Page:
Liaoning General Aviation Academy hopes to sell 100 two passenger electric planes within three years. They plan to build a dedicated manufacturing plant that can make 100 a year in Shenyang. It will sell for $163,000, lithium batteries included.
The two-seater, light-duty aircraft runs on electric motors and can be powered by fuel-cells, solar, ultracapacitors, power beaming or batteries. It can fly for 90 minutes on fully charged batteries, and charging the 10 kilowatt-hour batteries takes only 40 minutes at a cost of $0.80.
Liaoning General Aviation RX1E electric plane
Pipistrel Taurus Electro G2
The Pipistrel Taurus Electro G2 is the only electric 2-seat aeroplane in serial production available on the market. Furthermore, Pipistrel believes it is the only truly useful electric aircraft out there, because the electric drive is applied to the glider airframe, where battery capacity is not a limiting factor in performance/endurance. Taurus Electro G2 represents a leap forward in performance, safety, functionality and user friendliness.
Pipistrel Taurus Electro G2
Taurus Electro G2 can use a shorter runway, climbs faster and is performs much better than the gasoline-powered version when it comes to high altitude operations. All this is possible thanks to the specially-developed emission-free Pipistrel’s 40kW electric power-train.
The tailor-developed Lithium-technology batteries come in two configurations, capable of launching the aeroplane to 1200 m (4000 ft) or 2000 m (6500 ft) respectively. They are placed in self-contained boxes, monitored constantly by the super-precise Pipistrel’s own battery management system (BMS), compete with data-logging and battery health forecasting.
The propulsion motor weighs an impressive 11 kg (rather than 16 kg) and generates 10 kW more power, resulting in a total of 40 kW. Due to this 33% increase in power and 40% decrease in weight we developed a whole new propeller, which has proven to be more efficient than the version flying on the Taurus Electro Prototype.
Taurus Electro G2
Introduced in February 2011 as a two-seat self-launching sailplane, powered by a 40 kW (54 hp) engine and lithium batteries. Powered endurance is 17 minutes, intending to allow for self-launching to an altitude of 2000 m (6500 ft), after which the engine is retracted and the aircraft then soars as a sailplane.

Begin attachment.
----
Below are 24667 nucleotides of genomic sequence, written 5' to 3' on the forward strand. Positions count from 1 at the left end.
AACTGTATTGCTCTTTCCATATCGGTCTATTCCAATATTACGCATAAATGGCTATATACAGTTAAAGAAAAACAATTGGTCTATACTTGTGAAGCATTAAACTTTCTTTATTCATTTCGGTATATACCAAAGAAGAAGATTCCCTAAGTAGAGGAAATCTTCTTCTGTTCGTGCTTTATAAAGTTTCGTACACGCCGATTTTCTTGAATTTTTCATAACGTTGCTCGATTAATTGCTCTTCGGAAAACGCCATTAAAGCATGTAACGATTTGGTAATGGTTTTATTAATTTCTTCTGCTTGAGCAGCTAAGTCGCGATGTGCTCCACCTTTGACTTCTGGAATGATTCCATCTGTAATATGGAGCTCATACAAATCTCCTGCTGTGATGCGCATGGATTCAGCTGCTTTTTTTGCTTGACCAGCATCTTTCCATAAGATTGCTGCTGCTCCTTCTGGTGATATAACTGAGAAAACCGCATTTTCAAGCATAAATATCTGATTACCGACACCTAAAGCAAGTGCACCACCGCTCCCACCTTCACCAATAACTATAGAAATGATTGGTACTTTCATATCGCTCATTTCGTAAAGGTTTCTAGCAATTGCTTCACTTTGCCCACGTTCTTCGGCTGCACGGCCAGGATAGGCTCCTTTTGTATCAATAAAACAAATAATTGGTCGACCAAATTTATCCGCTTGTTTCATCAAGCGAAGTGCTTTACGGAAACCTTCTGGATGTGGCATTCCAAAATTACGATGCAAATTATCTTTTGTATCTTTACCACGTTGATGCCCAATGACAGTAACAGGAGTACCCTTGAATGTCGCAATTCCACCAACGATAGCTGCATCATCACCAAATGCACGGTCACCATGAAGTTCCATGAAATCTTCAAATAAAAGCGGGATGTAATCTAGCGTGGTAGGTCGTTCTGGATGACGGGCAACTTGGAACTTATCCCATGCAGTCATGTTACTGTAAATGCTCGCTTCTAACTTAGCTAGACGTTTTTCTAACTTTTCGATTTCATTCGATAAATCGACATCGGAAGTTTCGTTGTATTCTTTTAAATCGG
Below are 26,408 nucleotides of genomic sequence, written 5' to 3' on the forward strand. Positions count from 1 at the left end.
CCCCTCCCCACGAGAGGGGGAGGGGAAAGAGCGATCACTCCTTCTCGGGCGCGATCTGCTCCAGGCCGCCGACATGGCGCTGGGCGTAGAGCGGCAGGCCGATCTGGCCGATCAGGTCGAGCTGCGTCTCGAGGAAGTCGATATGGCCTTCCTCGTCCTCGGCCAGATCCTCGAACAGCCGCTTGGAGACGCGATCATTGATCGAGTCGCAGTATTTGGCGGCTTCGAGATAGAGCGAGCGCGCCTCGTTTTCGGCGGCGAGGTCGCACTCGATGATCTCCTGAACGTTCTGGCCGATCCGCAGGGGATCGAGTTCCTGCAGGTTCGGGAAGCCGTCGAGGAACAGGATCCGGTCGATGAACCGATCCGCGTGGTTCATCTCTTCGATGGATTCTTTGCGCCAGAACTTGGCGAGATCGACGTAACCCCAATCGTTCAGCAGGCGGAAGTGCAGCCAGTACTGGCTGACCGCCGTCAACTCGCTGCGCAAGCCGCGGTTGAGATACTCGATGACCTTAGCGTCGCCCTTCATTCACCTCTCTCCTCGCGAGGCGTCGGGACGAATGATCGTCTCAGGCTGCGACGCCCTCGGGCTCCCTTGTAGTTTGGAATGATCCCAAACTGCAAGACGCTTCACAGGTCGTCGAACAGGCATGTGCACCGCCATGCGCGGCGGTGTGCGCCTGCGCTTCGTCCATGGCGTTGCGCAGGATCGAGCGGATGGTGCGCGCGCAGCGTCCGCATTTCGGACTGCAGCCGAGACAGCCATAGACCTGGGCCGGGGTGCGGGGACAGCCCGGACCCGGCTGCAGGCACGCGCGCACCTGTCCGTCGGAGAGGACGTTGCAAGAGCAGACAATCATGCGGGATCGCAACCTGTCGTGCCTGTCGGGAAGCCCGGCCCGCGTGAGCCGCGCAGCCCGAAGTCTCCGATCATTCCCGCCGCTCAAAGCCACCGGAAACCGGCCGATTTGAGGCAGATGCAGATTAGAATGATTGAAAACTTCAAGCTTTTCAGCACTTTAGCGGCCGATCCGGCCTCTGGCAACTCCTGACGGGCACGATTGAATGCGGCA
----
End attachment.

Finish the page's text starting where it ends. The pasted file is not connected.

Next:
One-off twin fuselage, four seat version, based on the Taurus Electro and acting as an engine development test bed for their forthcoming Panthera four seat hybrid. It has a 150 kW (201 hp) motor mounted on the central wing section between the fuselages. With two people on board, it was the winner of the Green Flight Challenge held in September 2011, covering 403.5 passenger miles per gallon equivalent and receiving the $1.35 million prize donated by NASA
Performance Taurus G4
Maximum speed: 130 km/h (81 mph; 70 kn) with flaps extended
Stall speed: 63 km/h (39 mph; 34 kn) with flaps
Never exceed speed: 225 km/h (140 mph; 121 kn)
Maximum glide ratio: 41:1
Rate of sink: 0.7 m/s (140 ft/min)
Airbus eFan concept electric plane
The Airbus E-Fan is a prototype two-seater electric aircraft being developed by Airbus Group. It was flight demonstrated to the world press at the Farnborough International Airshow in the UK in July 2014. The target market is pilot training.
At the 2014 Farnborough Airshow, Airbus announced that the E-Fan 2.0 will go into production by 2017 with a side-by-side seating layout. Airbus has stated that there are plans for development of a commercial regional aircraft in the near future.
The E-Fan is an all-electric two-seat twin-engined low-wing monoplane of composite structure. It has a T-tail and a retractable tandem landing gear with outrigger wheels. The two engines are mounted on either side of the rear fuselage.
Two production variants are planned, a two-seater E-Fan 2.0 for use as a trainer, and the E-Fan 4.0 four-seater. To increase flight duration the E-Fan 4.0 will have a hybrid-electric system that will have a small engine to charge the battery, which will increase duration from nearly an hour to 3.5 hours.
The E-fan is of all-composite construction and is propelled by two ducted, variable-pitch fans spun by two electric motors totaling 60 kW of power. Ducting increases thrust while reducing noise, and having the fans mounted centrally provides better control. The motors moving the fans are powered by a series of 250-volt lithium-ion polymer batteries made by South Korean company Kokam. The batteries are mounted in the inboard section of the wings. They have enough power for one hour and take one hour to recharge. An onboard backup battery is available to make an emergency landing if power runs out while airborne. The E-fan’s undercarriage consists of two retractable fore and aft wheels, with another two under the wings. Unusually for an aircraft, the wheels are powered by a 6 kW electric motor, which allows the plane to be taxied without the main engines and are able to accelerate it to 60 km/h (37 mph; 32 kn) for takeoffs. Having the takeoff run performed by the undercarriage relieves some of the burden on the flight motors
Airbus planned electric planes
E-Fan – Two-seat concept aircraft
E-Fan 2.0 – Proposed all-electric two-seat production variant.
E-Fan 4.0 – Proposed hybrid-electric four-seat variant.
E-Thrust – Proposed 90-seat regional jet based on the principles of the E-Fan
Flight Global says Airbus is gearing up to commercialise a light aircraft project with a hybrid-electric propulsion system, as a blueprint for an eventual move into the 90-seat regional transport market.